Hellblazer: Original Sins by Jamie Delano, John Ridgway, Alfredo Alcala, Rick Veitch & Tom Mandrake (graphic novel review).
John Constantine is the everyman’s hero. In fact, part of his charm comes from the fact he’s a comicbook hero without the over-blown super prefix. Truth be told, he’s actually a total bastard, but then again, that is the crux of his charm.
Constantine is a contemporary wizard, sorcerer, mage, whatever title you want to give him, who manipulates his way through the underworlds of London, the USA and the many literal and figurative Hells in between. Set firmly in the modern day, since his inception Constantine has aged in real time. None of this confusing sliding timeline crap here, Constantine is human.
Of course, he’s no ordinary human, but he’s not quite Batman or Superman. No, he’s more down to earth. That’s part of the great pull of the ‘Hellblazer’ comics, they may be set loosely (very loosely!) in the DC Universe but you need no knowledge of the ins and outs of the DCU. The book, which does allude to other heroes, namely in the two issues of ‘Swamp Thing’ included here, is firmly planted in a world that has super-heroes but they are pretty much someone else’s problem.
This collection, the first of the newly re-issued and renumbered Vertigo Paperbacks, starts off at issue one and, within its pages, houses eleven issues, nine of which are ‘Hellblazer’ and two are a very abrupt cross-over with ‘Swamp Thing’.
The book starts off with Constantine returning to London to find his flat infested with bugs, the source of which is his old friend, Lester, who whilst in Africa, unleashed an evil hunger spirit.
The nine issues of ‘Hellblazer’ included are a fantastic introduction to the character and the world he inhabits. The magic, whilst vague, is interesting enough to hook you in and the various types are imaginative and well-written. The other selling point, which at first seems a tad jarring, is the demonic presence. Over-blown and grotesque, the demons are a fantastic foil to Constantine’s no nonsense approach.
The other great part of this collection is that, straight off the bat, you realise Constantine really isn’t that nice a guy nor, in theory, is he even all that likeable. However, he wins you over.
The writing helps, with some witty contemporary allusions. A highlight is when Constantine walks into a public toilet splattered with blood and remarks, ‘it looks like a bloody Ralph Steadman drawing.’ Issue three is the collections high point, drawing a parallel between the Conservatives being re-elected, demon bankers and how obvious it is that a Tory government is a dystopia hungry machine that has no regard for anyone below it. The books best scene features Constantine strung upside down, being forced to watch the British election of 1987, which was won by the Conservative Party led by Margaret Thatcher, after he’s just had a pub full of demons massacred. It’s messed up but its good messed up.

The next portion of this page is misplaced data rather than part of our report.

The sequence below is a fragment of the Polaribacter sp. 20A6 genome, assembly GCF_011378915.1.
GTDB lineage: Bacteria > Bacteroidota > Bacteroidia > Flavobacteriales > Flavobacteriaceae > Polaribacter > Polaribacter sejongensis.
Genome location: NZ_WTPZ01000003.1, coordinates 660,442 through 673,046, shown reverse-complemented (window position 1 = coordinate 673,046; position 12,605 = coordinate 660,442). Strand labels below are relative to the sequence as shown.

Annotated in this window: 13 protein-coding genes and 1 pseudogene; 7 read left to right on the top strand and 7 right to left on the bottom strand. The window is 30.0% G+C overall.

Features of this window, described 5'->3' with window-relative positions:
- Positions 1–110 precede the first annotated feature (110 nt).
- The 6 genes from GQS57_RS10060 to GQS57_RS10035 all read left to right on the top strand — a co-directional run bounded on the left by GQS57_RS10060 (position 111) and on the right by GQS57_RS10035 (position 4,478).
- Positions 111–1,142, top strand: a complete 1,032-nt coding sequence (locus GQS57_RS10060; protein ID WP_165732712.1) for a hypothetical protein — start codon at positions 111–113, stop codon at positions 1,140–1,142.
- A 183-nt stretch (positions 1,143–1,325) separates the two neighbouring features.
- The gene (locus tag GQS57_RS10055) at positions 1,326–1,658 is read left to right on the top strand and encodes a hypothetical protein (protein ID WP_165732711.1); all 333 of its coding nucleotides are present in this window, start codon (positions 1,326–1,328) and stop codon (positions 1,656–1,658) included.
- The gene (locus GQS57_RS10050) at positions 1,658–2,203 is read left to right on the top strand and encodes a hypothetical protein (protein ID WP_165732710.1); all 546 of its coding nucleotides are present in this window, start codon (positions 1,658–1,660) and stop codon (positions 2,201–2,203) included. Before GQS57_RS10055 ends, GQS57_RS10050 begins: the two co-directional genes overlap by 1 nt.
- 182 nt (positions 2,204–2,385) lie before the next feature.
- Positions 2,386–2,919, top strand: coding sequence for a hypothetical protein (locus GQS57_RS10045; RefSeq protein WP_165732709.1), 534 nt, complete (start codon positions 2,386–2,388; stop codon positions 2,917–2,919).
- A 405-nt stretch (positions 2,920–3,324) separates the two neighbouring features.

The satirical tone of Constantine, whilst a little hackneyed in this opening volume, is clear and would become a driving force behind the book. The Damnation Army, a kind of anti-Salvation Army is a good touch, as are the references to Oxfam, and it really brings the comicbook into the realms of brilliance with its fantastic social commentary.
The low point of the collection is probably issue four, which takes Constantine back to America to deal with and I got a little lost here, a ghost platoon of American soldiers who were still fighting the Vietnamese war in rural Iowa. This issue feels like editorial influence feeling that the series needed some American grounding for an American audience. On saying that, this issue has a character scene for Constantine that is both harrowing and indicative of who he is.
The art in this book is visceral and psychedelic. The page layouts are spread and somewhat confusing but it helps add to the world that Jamie Delano and John Ridgeway are conjuring. Whilst in later issues, outside of this volume, Constantine gets darker, in terms of content and art, this style is evocative and welcoming. It does have an eighties vibe to it, but unlike super-hero comics, this doesn’t hurt the story as the character moves in real time.
This book is extremely violent, messed up, and disconcerting but, despite the few narrative flaws and the sometimes vague plots, the first collection of ‘Hellblazer’ is a fantastic introduction to a character who is unabashedly British. Plus, it’s a sizeable read and considering the steep pricing of graphic novels, this is actually value for money. This is American comics at their best, no super-heroics in sight and it sits up there with the other great offerings from Vertigo such as ‘Transmetropolitan’ or ‘Sandman’. Whilst it has now come to an end with the recent issue 300, these re-issues are a great way to appreciate the complete saga of a quintessential British comicbook hero.